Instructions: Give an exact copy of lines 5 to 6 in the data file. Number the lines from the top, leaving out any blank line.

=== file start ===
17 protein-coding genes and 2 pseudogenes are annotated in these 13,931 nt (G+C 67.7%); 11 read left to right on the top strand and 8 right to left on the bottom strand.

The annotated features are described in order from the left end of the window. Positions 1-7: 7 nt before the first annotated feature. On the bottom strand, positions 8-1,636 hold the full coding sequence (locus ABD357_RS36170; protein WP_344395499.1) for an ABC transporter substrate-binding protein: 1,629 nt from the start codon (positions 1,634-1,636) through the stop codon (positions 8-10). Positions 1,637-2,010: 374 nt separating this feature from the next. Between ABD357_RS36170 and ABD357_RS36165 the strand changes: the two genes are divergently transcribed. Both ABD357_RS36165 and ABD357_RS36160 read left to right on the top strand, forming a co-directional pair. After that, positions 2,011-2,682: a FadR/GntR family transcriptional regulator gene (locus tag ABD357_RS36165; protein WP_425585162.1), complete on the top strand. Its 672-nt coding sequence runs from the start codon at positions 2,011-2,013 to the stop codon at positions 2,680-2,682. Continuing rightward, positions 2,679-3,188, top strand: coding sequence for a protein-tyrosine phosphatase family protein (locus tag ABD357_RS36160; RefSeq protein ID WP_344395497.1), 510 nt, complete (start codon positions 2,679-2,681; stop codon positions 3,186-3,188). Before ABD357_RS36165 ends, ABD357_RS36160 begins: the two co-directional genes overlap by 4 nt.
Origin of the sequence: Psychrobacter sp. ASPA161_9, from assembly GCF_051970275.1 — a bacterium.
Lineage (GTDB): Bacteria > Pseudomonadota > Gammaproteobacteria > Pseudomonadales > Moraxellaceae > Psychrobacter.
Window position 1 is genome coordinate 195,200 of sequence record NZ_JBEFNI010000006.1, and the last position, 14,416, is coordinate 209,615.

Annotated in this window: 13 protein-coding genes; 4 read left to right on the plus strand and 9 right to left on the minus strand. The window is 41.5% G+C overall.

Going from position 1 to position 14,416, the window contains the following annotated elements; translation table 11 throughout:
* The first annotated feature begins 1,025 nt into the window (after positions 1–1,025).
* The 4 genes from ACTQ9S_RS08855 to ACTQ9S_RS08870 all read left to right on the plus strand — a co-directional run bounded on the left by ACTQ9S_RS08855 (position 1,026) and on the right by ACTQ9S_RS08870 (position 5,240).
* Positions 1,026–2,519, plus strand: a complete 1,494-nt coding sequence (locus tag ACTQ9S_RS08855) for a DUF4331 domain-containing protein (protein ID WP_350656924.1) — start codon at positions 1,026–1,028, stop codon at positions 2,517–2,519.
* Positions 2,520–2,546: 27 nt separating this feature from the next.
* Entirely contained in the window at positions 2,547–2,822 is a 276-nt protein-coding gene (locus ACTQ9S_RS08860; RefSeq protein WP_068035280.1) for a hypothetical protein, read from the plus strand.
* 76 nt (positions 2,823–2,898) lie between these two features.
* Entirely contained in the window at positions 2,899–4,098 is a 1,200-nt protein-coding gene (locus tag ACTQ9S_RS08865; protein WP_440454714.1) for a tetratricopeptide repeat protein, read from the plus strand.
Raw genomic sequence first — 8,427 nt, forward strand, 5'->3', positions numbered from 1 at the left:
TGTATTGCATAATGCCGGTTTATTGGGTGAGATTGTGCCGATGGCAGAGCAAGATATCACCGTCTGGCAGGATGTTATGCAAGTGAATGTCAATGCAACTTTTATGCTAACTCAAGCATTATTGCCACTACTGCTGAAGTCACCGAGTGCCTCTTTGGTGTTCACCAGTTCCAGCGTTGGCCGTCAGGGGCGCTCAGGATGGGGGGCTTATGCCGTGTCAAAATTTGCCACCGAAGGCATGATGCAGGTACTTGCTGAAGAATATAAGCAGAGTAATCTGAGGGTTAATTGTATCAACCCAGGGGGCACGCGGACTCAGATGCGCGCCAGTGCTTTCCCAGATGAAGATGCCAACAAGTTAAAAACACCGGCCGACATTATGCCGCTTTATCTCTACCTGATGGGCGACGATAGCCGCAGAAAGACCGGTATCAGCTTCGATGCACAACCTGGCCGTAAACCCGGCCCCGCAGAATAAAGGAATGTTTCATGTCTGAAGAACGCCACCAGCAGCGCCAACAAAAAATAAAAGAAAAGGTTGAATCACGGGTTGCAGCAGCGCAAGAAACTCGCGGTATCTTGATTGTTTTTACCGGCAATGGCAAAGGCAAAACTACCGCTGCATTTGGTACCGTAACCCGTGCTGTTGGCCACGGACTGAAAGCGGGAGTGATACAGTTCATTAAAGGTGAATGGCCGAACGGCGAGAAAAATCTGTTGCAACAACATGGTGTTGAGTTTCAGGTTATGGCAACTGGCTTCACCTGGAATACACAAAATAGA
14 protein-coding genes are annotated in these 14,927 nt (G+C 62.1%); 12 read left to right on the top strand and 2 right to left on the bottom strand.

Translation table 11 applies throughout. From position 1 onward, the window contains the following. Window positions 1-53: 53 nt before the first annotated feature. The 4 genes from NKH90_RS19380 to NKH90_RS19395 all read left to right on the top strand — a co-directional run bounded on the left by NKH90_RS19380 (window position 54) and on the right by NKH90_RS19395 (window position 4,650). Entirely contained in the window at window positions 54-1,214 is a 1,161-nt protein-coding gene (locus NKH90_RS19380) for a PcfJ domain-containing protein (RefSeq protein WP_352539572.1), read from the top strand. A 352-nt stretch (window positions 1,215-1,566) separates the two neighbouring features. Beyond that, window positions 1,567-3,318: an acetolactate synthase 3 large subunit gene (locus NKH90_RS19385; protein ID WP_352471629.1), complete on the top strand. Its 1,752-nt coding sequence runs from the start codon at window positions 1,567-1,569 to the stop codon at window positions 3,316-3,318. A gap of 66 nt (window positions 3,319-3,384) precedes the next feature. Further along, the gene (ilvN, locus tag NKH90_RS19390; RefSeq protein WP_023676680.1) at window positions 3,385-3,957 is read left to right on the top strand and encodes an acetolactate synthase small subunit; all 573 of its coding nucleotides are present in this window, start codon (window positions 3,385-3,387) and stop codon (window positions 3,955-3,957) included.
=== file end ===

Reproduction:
Window position 1 is genome coordinate 195,200 of sequence record NZ_JBEFNI010000006.1, and the last position, 14,416, is coordinate 209,615.

Annotated in this window: 13 protein-coding genes; 4 read left to right on the plus strand and 9 right to left on the minus strand. The window is 41.5% G+C overall.